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ICYMI: Our Social Media Posts This Week – Aug. 20 - 26, 2017

Below is a review of the posts (on Facebook, LinkedIn, and Twitter) from the past week.  You can check out the full posts by clicking on the links.

In the post on Sunday 8/20/17 we saw a former supervisor sued Chobani, claiming age discrimination. Hah, it's not so smooth now. Jerry was a former sleeving and maintenance supervisor. His suit claims he was not given training that younger employees were given, did not let him take off weekends even though younger employees were allowed to, and took other actions (in the post) that were not the same with younger employees. The suit also says Chobani did not follow its own policy. Stay tuned for more.

TAKEAWAY: You can certainly discipline and discharge employees if warranted – just make sure the adverse action is legal and that you evenly enforce your policies.

The post on Monday 8/21/17 noted the "Mark of the Beast" case settled for $600,000: are you paying attention (or just paying)? Remember the background? The employer wanted employees to use infrared hand scanners for time clocks; one employee objected on the basis of his honestly-held religious beliefs – that the scanner was the Mark of the Beast (the post explains how). He asked for an accommodation and the employer refused. He retired and sued (after learning of comparators being treated differently).

TAKEAWAY: Remember your obligation to at least try to accommodate religious beliefs honestly held by employees. It can be more costly not to do so (as this employer discovered).

In the post on Tuesday 8/22/17 we were reminded there is no need to over-indulge a chronic complainer. But safest is to check with your employment lawyer. Yes, every workplace has that one person who complains about everything. You should see if there is any substance to the complaints, but you don't have to act if there is not. The post gives an example of how this played out.

TAKEAWAY: Investigate all complaints and act on those that have merit; otherwise, continue to treat the complaining employee just like everyone else.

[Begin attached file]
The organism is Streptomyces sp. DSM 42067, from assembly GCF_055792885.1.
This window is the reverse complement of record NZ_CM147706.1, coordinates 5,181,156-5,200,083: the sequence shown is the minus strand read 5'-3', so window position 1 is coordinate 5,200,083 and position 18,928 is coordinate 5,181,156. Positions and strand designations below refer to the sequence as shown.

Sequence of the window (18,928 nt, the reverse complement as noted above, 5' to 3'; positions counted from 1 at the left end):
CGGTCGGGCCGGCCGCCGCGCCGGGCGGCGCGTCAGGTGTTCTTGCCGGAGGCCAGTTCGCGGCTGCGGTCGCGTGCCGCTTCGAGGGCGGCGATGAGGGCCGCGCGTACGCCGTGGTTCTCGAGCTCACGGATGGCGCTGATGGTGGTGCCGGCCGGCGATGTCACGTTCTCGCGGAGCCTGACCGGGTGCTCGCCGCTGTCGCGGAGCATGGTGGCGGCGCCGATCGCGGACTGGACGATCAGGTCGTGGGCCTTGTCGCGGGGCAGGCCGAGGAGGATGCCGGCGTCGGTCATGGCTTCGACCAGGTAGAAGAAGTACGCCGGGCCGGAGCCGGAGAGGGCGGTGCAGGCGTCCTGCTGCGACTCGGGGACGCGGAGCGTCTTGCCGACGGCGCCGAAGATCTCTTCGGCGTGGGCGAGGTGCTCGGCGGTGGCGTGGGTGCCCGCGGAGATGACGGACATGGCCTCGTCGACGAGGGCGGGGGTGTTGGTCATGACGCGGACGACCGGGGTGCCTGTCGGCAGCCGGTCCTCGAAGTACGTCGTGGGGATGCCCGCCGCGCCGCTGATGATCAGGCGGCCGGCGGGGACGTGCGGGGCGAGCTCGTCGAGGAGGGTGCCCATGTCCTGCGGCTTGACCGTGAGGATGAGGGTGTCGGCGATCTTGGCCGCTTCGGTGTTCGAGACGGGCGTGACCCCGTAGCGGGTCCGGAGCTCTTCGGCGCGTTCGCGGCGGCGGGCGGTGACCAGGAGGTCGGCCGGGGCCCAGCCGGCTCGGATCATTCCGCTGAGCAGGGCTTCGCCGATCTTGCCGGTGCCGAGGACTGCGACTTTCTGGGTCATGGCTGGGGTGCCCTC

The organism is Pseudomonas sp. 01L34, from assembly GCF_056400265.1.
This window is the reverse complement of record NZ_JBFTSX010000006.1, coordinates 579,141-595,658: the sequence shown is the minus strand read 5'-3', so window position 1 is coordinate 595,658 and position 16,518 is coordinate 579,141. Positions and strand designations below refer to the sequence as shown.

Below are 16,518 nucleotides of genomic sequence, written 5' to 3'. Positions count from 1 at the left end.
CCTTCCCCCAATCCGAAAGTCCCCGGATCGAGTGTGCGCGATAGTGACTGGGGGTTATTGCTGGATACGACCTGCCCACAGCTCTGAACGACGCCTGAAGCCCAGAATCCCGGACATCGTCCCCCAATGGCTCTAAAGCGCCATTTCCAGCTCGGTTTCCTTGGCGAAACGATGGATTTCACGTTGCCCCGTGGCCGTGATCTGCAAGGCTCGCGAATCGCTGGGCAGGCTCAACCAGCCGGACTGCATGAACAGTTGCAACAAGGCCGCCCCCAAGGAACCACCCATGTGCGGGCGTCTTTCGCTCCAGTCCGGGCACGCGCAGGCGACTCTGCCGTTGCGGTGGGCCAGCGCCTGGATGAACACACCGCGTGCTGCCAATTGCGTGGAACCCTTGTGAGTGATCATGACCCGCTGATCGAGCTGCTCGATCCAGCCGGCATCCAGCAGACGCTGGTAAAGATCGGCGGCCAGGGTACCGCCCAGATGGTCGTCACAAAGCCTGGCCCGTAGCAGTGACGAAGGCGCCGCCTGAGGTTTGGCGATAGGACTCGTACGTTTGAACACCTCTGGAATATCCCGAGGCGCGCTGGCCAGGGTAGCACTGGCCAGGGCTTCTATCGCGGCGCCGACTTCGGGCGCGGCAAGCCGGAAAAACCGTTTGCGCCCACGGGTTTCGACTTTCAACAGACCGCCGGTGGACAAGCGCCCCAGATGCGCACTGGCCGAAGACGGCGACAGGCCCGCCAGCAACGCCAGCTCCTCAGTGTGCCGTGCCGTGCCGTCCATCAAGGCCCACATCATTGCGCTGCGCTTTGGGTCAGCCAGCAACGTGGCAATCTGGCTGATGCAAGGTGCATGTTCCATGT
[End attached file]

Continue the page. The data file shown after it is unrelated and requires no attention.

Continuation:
The post on Wednesday 8/23/17 told us DOL will begin issuing wage and hour opinion letters again. Employers themselves can ask for guidance from the Department – or have their employment law attorney do it for them. The post explains how an opinion letter can be useful both to the company asking the question and to others.

TAKEAWAY: Don't be afraid to ask for guidance – that's often better than stepping on a mine and having to pay for the damage later.

In the post on Thursday 8/24/17 we were told how to fire a workplace friend. It's never easy but sometimes necessary. The post lists 5 steps to take. First, make sure you've done everything you should, including following the disciplinary policy to the letter. The other steps are in the post.

TAKEAWAY: Working with friends can sometimes be difficult, and even more so when you have to end the employment relationship; keep it professional and follow the policy.

The post on Friday 8/25/17 said being untruthful about the reason for termination can hurt you. In Pennsylvania, where most employees are at-will, no reason is required for the employer to end the relationship. However, often one is given. When that happens, make sure it is true (and legal!). In the case in the post, the employee sued for age discrimination after being fired. The facts would ordinarily not have been in his favor; however, since the employer gave differing reasons for the termination, the judge let the case go to a jury. Ugh.

TAKEAWAY: Truth is always the best way to proceed – it keeps you from having to keep track of other things and, hopefully, keeps you doing what is legal.

Finally, in the post yesterday 8/26/17 we noted the court vacated summary judgment in an ADEA failure to hire case, finding a triable issue of pretext. So what does that long sentence mean? When an employer has a ranking system and does not follow it, and older employees (as defined by the ADEA) are harmed, the employer will have to answer for its actions in court (and not be dismissed from the suit). This ruling is binding on courts in PA, so make sure you read the post and act accordingly.

TAKEAWAY: If you have a policy or rule or some other guideline you put out there for all to follow, then you better follow it yourself or you might be liable for any violation or deviation in a court of law.

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